(Bloomberg) -- The price of oil hasn’t even reached $100 a barrel, but that’s not stopped economists at JPMorgan Chase & Co. from war-gaming what a surge to $150 -- this quarter -- would mean for the world economy.

In a report published Friday, economists including Joseph Lupton and Bruce Kasman warned that such a shock would be enough to reduce global growth by more than three quarters, to around 0.9% in the first half of the year -- versus the 4.1% they currently forecast.

Inflation at the worldwide level would also more than double, to 7.2% rather than the projected 3%, in the bank’s scenario. That could potentially force central banks to constrain monetary policy even faster than they now intend, the analysts said.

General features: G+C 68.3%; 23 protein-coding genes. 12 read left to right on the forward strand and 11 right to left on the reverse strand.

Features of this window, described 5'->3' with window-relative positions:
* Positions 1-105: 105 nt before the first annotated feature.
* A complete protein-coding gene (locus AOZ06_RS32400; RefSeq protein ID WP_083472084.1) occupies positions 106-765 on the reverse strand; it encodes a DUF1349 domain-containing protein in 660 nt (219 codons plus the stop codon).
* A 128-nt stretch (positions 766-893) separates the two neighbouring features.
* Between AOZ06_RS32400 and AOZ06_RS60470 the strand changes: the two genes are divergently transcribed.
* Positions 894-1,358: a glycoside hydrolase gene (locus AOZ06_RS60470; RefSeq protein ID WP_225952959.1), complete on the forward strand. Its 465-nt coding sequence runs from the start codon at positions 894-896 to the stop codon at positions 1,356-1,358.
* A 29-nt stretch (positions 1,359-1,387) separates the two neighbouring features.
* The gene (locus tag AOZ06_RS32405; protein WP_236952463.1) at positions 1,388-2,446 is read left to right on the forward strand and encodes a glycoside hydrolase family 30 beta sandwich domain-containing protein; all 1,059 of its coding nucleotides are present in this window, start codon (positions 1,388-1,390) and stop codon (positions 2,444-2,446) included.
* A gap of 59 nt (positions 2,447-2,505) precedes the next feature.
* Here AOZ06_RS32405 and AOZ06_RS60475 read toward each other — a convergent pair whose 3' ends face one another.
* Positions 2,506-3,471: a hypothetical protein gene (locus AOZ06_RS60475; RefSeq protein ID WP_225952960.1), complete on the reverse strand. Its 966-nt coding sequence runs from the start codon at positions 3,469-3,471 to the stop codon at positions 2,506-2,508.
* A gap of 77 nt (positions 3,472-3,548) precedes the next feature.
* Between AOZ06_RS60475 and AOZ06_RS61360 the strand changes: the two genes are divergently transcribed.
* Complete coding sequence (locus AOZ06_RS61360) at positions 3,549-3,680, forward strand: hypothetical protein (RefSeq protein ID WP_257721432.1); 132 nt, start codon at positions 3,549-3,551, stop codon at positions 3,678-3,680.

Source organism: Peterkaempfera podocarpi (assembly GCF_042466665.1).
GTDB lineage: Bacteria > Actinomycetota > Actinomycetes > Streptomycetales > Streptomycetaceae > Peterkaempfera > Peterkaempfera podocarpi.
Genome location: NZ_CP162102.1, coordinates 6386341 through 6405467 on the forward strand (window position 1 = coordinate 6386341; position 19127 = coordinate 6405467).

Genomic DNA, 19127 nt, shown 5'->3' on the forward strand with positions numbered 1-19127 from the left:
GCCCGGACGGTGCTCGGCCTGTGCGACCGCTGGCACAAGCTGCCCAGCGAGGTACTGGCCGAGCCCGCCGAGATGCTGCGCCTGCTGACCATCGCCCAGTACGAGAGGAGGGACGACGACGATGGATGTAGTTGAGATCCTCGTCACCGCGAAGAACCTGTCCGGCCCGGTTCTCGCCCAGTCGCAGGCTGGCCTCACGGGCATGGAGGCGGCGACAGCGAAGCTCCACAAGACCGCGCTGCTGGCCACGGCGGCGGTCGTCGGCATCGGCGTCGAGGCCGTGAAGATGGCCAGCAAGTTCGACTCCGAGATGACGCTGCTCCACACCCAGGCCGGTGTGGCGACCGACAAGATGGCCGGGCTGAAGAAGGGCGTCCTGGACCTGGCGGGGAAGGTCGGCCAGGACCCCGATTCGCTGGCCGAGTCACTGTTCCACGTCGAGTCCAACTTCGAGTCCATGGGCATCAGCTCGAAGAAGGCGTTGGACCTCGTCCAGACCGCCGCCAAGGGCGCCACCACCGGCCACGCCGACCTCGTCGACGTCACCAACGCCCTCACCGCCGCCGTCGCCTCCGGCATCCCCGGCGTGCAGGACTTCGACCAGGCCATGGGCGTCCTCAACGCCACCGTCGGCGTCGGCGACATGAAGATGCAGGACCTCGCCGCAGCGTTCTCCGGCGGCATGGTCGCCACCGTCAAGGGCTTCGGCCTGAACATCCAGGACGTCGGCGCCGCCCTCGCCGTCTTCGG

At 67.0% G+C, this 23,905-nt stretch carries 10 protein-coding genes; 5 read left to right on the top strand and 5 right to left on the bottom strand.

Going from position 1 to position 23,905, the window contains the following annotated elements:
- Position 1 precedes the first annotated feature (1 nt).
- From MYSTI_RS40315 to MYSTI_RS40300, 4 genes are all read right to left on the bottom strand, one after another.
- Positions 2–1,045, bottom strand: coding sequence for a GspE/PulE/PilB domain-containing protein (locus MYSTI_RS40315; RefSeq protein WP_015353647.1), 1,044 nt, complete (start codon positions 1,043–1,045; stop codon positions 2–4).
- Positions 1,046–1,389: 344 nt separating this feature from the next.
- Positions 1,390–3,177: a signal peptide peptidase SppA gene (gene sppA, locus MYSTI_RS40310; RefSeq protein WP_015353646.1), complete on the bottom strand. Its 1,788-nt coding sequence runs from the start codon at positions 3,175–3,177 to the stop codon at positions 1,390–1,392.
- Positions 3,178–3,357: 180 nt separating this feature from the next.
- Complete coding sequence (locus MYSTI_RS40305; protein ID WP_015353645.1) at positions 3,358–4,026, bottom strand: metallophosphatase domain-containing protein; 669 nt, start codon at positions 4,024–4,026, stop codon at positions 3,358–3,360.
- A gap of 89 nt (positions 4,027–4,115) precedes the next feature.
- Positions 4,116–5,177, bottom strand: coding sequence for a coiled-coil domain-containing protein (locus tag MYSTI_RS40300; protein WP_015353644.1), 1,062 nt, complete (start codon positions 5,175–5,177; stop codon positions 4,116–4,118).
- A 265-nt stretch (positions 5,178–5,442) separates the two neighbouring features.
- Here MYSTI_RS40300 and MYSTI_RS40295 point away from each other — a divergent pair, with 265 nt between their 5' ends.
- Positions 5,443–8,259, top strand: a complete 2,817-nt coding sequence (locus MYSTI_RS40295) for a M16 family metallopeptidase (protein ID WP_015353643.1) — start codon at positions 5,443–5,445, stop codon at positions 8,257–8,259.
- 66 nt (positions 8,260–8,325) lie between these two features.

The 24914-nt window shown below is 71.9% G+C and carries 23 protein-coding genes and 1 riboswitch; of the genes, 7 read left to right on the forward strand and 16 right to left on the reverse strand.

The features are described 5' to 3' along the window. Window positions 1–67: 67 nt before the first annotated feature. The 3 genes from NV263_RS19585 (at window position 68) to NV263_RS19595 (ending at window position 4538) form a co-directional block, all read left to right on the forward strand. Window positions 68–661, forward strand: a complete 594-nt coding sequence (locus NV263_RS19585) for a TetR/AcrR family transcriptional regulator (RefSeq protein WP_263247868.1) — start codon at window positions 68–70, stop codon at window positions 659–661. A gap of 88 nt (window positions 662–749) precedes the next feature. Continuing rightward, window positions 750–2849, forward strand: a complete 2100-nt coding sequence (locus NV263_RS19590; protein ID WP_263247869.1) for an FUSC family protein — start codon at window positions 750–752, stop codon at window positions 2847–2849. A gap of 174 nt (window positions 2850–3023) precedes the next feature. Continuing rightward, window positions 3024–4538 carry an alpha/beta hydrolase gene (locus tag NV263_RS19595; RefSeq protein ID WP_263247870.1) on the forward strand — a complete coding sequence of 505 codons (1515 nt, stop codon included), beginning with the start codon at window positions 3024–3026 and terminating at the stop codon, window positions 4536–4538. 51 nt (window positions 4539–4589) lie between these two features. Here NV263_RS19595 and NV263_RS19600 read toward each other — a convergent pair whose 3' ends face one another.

“Oil shocks have a long history of driving cyclical downturns,” they wrote. “The latest geopolitical tensions between Russia and Ukraine raise the risk of a material spike this quarter.” 

JPMorgan noted the analysis does not allow for financial market fallout from a conflagration between Russia and Ukraine nor for the effects of U.S. sanctions being imposed on Russia.

After surging to its highest level since 2014 this week, oil retreated on Friday, with Brent crude at $87.62.

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